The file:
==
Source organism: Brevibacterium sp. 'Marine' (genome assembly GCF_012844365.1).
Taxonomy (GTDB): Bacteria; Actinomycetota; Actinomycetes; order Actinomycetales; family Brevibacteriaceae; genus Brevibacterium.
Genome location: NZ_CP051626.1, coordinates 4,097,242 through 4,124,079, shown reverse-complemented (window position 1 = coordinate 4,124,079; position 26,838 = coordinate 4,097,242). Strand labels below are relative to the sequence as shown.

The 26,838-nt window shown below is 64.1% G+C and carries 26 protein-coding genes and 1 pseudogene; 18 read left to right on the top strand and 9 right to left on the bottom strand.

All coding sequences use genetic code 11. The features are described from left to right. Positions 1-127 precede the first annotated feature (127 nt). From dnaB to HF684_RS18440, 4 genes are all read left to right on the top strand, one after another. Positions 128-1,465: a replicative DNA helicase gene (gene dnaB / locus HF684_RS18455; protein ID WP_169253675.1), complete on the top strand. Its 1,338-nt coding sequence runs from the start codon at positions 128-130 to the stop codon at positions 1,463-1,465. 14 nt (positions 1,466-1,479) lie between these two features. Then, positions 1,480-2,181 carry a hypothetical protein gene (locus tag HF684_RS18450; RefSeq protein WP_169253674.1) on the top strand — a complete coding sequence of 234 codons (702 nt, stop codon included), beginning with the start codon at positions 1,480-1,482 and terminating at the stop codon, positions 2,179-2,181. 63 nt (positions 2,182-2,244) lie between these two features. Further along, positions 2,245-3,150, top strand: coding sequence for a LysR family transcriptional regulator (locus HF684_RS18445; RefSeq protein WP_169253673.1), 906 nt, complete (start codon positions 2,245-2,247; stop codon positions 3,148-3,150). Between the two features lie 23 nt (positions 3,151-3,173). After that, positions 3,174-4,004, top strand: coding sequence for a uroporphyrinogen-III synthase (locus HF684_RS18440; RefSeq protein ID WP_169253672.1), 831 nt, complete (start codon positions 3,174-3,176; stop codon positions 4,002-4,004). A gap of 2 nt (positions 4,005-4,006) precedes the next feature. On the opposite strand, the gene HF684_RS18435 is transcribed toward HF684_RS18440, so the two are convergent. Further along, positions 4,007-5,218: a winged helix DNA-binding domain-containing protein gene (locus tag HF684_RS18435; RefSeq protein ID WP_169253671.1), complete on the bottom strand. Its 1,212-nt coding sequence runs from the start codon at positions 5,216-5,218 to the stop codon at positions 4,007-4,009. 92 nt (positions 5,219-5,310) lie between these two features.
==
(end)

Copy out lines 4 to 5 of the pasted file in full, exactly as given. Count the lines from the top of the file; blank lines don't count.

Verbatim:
The 26,838-nt window shown below is 64.1% G+C and carries 26 protein-coding genes and 1 pseudogene; 18 read left to right on the top strand and 9 right to left on the bottom strand.

All coding sequences use genetic code 11. The features are described from left to right. Positions 1-127 precede the first annotated feature (127 nt). From dnaB to HF684_RS18440, 4 genes are all read left to right on the top strand, one after another. Positions 128-1,465: a replicative DNA helicase gene (gene dnaB / locus HF684_RS18455; protein ID WP_169253675.1), complete on the top strand. Its 1,338-nt coding sequence runs from the start codon at positions 128-130 to the stop codon at positions 1,463-1,465. 14 nt (positions 1,466-1,479) lie between these two features. Then, positions 1,480-2,181 carry a hypothetical protein gene (locus tag HF684_RS18450; RefSeq protein WP_169253674.1) on the top strand — a complete coding sequence of 234 codons (702 nt, stop codon included), beginning with the start codon at positions 1,480-1,482 and terminating at the stop codon, positions 2,179-2,181. 63 nt (positions 2,182-2,244) lie between these two features. Further along, positions 2,245-3,150, top strand: coding sequence for a LysR family transcriptional regulator (locus HF684_RS18445; RefSeq protein WP_169253673.1), 906 nt, complete (start codon positions 2,245-2,247; stop codon positions 3,148-3,150). Between the two features lie 23 nt (positions 3,151-3,173). After that, positions 3,174-4,004, top strand: coding sequence for a uroporphyrinogen-III synthase (locus HF684_RS18440; RefSeq protein ID WP_169253672.1), 831 nt, complete (start codon positions 3,174-3,176; stop codon positions 4,002-4,004). A gap of 2 nt (positions 4,005-4,006) precedes the next feature. On the opposite strand, the gene HF684_RS18435 is transcribed toward HF684_RS18440, so the two are convergent. Further along, positions 4,007-5,218: a winged helix DNA-binding domain-containing protein gene (locus tag HF684_RS18435; RefSeq protein ID WP_169253671.1), complete on the bottom strand. Its 1,212-nt coding sequence runs from the start codon at positions 5,216-5,218 to the stop codon at positions 4,007-4,009. 92 nt (positions 5,219-5,310) lie between these two features.